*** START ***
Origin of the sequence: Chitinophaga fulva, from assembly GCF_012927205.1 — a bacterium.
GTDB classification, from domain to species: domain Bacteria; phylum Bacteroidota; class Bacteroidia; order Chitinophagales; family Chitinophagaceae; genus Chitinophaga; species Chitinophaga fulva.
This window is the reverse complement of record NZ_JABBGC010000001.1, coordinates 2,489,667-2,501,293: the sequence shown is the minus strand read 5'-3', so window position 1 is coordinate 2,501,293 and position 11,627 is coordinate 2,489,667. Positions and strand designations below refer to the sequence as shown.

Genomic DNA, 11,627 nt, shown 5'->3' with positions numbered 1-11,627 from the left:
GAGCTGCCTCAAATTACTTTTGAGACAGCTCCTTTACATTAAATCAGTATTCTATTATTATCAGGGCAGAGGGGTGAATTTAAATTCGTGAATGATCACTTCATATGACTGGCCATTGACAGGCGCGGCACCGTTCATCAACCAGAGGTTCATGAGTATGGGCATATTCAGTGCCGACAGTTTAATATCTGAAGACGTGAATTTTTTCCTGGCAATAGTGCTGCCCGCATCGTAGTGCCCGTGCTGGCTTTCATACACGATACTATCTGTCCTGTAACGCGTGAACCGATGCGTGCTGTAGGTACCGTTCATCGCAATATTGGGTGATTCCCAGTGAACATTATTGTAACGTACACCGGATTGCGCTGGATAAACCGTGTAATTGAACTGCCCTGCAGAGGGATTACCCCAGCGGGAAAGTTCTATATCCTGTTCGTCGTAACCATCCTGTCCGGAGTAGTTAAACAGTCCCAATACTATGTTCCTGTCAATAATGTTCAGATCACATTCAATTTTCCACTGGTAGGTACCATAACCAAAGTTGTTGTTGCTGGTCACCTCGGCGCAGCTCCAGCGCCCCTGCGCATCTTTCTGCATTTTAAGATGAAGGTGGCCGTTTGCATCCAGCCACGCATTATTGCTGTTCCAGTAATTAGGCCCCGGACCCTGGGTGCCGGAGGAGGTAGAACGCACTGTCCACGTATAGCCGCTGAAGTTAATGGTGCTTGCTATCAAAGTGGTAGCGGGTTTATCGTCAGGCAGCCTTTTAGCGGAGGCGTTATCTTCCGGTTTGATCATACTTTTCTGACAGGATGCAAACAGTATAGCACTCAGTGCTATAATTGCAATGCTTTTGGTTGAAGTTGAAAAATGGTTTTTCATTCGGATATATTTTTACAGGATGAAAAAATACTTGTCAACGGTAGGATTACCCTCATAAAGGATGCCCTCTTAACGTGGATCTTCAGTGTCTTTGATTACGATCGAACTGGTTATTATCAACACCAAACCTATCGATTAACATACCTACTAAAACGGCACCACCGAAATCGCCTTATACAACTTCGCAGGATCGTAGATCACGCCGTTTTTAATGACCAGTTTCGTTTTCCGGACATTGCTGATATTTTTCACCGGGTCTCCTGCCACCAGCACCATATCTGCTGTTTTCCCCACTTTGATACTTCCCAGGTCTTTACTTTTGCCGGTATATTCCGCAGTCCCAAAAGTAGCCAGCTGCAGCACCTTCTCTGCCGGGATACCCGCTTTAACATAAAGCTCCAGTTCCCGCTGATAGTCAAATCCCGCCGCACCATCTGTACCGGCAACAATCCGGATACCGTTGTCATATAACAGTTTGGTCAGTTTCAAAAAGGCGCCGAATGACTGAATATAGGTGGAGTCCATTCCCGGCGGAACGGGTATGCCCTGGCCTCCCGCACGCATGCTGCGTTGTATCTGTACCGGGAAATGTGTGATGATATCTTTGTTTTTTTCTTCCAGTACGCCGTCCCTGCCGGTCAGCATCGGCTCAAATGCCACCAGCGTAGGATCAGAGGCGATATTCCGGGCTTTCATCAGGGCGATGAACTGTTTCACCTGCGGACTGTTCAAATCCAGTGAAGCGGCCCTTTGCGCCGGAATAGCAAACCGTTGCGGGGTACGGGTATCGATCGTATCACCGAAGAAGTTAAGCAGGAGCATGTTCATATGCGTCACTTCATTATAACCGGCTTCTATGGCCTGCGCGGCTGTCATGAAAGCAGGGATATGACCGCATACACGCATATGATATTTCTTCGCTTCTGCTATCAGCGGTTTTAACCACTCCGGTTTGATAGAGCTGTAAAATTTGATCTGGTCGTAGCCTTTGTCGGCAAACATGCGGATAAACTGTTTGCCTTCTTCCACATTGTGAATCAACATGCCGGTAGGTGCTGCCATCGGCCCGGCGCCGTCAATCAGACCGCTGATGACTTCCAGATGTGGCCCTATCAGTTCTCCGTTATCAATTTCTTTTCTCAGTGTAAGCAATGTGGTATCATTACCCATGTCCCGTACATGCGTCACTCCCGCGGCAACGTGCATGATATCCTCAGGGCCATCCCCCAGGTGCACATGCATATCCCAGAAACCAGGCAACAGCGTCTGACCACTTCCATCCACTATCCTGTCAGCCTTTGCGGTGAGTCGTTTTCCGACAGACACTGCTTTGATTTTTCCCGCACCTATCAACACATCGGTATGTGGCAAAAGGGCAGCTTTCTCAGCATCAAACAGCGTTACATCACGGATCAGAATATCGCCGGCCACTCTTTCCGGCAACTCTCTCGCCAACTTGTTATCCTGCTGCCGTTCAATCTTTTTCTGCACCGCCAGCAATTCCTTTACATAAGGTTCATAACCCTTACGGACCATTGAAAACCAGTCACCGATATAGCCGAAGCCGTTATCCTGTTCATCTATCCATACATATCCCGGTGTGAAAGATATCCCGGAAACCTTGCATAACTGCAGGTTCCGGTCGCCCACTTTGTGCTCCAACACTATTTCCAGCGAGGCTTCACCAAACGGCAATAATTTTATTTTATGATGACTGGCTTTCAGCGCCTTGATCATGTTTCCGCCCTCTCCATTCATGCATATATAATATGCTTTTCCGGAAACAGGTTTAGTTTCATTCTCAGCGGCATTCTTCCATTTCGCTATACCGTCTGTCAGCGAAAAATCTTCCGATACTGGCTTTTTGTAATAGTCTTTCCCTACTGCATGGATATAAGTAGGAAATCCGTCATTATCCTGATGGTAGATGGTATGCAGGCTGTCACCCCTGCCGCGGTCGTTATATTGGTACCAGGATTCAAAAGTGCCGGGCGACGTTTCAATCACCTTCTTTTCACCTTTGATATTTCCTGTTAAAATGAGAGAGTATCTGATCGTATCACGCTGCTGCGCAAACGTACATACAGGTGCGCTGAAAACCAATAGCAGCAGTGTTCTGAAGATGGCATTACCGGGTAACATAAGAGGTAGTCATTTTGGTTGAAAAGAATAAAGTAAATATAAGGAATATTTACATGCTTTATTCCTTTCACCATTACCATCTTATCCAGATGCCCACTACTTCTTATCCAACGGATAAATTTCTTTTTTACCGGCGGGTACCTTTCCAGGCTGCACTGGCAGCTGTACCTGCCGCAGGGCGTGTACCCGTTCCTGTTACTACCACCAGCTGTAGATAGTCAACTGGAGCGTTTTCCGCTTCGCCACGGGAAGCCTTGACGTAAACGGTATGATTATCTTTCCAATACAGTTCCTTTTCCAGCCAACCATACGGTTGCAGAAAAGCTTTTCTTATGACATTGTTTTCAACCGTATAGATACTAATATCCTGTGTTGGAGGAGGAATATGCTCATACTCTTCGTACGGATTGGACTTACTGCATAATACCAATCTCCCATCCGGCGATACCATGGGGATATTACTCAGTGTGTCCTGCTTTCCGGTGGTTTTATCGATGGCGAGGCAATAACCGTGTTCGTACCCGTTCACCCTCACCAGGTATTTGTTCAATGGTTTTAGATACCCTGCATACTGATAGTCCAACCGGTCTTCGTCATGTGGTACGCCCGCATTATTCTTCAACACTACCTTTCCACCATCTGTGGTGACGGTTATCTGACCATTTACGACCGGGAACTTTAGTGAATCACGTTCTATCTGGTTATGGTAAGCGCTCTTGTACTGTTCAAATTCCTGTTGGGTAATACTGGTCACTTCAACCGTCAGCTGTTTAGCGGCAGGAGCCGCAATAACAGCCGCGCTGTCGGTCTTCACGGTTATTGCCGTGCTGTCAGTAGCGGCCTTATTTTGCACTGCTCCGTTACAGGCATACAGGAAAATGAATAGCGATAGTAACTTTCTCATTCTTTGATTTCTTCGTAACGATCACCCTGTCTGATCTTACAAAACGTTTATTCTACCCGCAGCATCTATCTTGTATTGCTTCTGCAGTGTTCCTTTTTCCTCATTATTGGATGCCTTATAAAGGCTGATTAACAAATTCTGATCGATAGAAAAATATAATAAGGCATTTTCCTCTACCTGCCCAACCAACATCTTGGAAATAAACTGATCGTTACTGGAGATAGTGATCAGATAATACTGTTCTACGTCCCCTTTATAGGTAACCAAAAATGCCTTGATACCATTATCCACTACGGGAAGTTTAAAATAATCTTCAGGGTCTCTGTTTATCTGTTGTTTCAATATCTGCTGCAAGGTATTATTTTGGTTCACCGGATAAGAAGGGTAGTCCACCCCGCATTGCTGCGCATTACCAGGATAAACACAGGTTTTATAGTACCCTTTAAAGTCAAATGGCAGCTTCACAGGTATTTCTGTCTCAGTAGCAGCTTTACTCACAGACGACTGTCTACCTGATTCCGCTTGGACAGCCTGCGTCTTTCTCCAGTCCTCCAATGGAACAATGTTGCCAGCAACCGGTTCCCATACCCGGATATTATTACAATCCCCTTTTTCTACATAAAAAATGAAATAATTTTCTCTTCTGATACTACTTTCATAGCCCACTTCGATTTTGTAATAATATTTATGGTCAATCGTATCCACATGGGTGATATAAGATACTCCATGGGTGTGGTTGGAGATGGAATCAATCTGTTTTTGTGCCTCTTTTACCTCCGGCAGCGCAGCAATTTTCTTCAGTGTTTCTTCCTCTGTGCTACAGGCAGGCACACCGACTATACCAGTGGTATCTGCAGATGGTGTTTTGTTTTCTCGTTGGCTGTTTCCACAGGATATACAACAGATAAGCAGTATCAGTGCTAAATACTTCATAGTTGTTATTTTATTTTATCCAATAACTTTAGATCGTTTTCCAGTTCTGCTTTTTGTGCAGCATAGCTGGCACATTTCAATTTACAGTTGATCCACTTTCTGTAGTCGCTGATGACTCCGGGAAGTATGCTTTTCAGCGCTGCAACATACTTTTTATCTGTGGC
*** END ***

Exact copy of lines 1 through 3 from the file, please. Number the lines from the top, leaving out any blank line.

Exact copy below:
Origin of the sequence: Chitinophaga fulva, from assembly GCF_012927205.1 — a bacterium.
GTDB classification, from domain to species: domain Bacteria; phylum Bacteroidota; class Bacteroidia; order Chitinophagales; family Chitinophagaceae; genus Chitinophaga; species Chitinophaga fulva.
This window is the reverse complement of record NZ_JABBGC010000001.1, coordinates 2,489,667-2,501,293: the sequence shown is the minus strand read 5'-3', so window position 1 is coordinate 2,501,293 and position 11,627 is coordinate 2,489,667. Positions and strand designations below refer to the sequence as shown.